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Assessment of Learning Effectiveness in Online and Face-to-Face Learning Environment for Engineering Education

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Conference

2020 ASEE Virtual Annual Conference Content Access

Location

Virtual On line

Publication Date

June 22, 2020

Start Date

June 22, 2020

End Date

June 26, 2021

Conference Session

Teaching and Learning in Online Environments

Tagged Division

Educational Research and Methods

Tagged Topic

Diversity

Page Count

8

DOI

10.18260/1-2--34190

Permanent URL

https://peer.asee.org/34190

Download Count

126

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Paper Authors

biography

Prabodh Panindre New York University

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Prabodh's scholarly focus includes fire science and firefighter safety research, online learning, heat transfer, nanotechnology, and microfluidics.

His research group has received several grants (more than $6 million) from U.S. Department of Homeland Security for fire prevention and safety research. He led a team of NYU researchers on the "Wind-Driven High-Rise Fires" project with Fire Department of New York (FDNY) and National Institute of Standards and Technology (NIST), which produced revolutionary changes in many of FDNY’s long-established tactics. The new firefighting procedures developed through this research have been implemented by FDNY in several real-life fires in New York City. This research was featured on the cover page of ASME (American Society of Mechanical Engineering) Magazine.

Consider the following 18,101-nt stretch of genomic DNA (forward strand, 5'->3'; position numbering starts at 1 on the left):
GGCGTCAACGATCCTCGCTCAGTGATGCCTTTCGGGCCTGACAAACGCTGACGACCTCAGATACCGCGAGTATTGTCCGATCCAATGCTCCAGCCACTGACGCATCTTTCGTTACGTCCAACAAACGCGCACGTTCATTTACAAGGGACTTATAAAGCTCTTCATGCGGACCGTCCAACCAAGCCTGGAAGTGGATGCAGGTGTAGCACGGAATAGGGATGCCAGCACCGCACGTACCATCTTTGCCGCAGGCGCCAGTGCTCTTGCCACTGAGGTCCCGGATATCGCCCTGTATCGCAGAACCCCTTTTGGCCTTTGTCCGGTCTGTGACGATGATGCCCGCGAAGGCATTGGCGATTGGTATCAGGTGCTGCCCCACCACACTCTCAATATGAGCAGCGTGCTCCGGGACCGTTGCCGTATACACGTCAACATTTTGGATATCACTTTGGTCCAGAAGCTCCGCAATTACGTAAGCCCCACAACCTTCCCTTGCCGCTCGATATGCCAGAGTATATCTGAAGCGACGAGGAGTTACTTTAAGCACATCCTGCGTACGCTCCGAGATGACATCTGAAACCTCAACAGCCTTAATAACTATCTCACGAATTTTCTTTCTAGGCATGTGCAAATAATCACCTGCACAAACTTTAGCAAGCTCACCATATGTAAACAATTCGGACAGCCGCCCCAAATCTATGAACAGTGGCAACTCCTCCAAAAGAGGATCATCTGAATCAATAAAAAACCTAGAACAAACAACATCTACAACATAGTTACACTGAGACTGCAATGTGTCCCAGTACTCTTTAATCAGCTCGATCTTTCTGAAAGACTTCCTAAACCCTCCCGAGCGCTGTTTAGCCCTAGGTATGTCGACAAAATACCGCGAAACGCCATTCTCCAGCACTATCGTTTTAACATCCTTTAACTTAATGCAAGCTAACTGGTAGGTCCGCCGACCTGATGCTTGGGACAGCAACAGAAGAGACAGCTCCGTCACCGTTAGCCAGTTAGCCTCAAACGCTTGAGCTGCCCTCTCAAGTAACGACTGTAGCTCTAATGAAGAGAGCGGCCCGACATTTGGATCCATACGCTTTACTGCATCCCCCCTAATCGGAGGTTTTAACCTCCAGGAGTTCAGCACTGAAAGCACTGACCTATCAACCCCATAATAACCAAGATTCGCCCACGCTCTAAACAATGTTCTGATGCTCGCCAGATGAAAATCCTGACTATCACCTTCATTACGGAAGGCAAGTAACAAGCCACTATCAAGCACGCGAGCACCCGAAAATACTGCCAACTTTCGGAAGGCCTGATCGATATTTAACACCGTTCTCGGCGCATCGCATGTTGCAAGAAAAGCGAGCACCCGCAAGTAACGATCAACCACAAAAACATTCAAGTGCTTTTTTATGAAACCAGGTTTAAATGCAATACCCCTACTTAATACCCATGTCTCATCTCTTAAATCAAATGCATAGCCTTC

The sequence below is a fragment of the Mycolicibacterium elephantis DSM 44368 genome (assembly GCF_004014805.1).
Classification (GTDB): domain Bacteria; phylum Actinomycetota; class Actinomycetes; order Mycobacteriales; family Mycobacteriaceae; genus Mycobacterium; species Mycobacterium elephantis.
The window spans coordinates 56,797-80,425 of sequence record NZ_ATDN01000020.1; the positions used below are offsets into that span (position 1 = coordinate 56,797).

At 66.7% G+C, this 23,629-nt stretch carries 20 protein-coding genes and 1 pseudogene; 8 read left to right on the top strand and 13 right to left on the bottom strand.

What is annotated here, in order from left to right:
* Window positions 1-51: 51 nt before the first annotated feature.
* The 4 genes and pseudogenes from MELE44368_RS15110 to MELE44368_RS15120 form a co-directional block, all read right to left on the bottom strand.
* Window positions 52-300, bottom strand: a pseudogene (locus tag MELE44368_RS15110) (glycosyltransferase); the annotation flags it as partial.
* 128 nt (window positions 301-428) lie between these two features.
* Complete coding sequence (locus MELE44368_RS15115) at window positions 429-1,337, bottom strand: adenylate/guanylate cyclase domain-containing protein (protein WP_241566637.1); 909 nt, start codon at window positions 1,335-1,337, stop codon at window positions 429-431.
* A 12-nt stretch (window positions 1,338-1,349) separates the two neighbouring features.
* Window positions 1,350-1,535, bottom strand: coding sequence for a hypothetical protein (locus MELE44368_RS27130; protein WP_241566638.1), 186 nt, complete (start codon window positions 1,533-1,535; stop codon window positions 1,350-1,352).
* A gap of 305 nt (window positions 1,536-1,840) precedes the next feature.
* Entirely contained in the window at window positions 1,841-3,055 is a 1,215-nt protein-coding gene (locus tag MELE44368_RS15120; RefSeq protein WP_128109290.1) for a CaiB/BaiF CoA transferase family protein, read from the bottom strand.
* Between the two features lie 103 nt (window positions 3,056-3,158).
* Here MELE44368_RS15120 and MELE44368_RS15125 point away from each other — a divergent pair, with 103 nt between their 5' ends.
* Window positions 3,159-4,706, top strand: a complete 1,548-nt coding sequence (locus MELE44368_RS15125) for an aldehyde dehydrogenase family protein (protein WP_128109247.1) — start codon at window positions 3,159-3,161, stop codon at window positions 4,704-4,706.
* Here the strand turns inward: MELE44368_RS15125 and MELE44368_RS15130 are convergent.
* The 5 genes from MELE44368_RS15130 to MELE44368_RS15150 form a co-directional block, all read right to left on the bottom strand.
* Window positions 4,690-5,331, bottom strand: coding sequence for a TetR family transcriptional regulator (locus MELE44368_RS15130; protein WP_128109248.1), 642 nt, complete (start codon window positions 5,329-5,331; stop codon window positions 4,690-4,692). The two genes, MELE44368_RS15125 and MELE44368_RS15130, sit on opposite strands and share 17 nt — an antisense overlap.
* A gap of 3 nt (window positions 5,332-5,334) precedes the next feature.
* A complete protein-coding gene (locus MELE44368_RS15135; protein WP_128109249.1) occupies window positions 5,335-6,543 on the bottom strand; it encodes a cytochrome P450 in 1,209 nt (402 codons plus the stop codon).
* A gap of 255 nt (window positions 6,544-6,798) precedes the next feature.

He also led the research that developed an innovative training methodology to disseminate firefighter safety research and to educate firefighters in a most effective manner. This training has been used by more than 80,000 firefighters from all 50 U.S. states and officially adopted by more than 1000 fire departments nationwide. He has been featured on more than 1000 newswires across the globe that include Yahoo, Reuters, United Press International, National Volunteer Fire Council, just to name a few.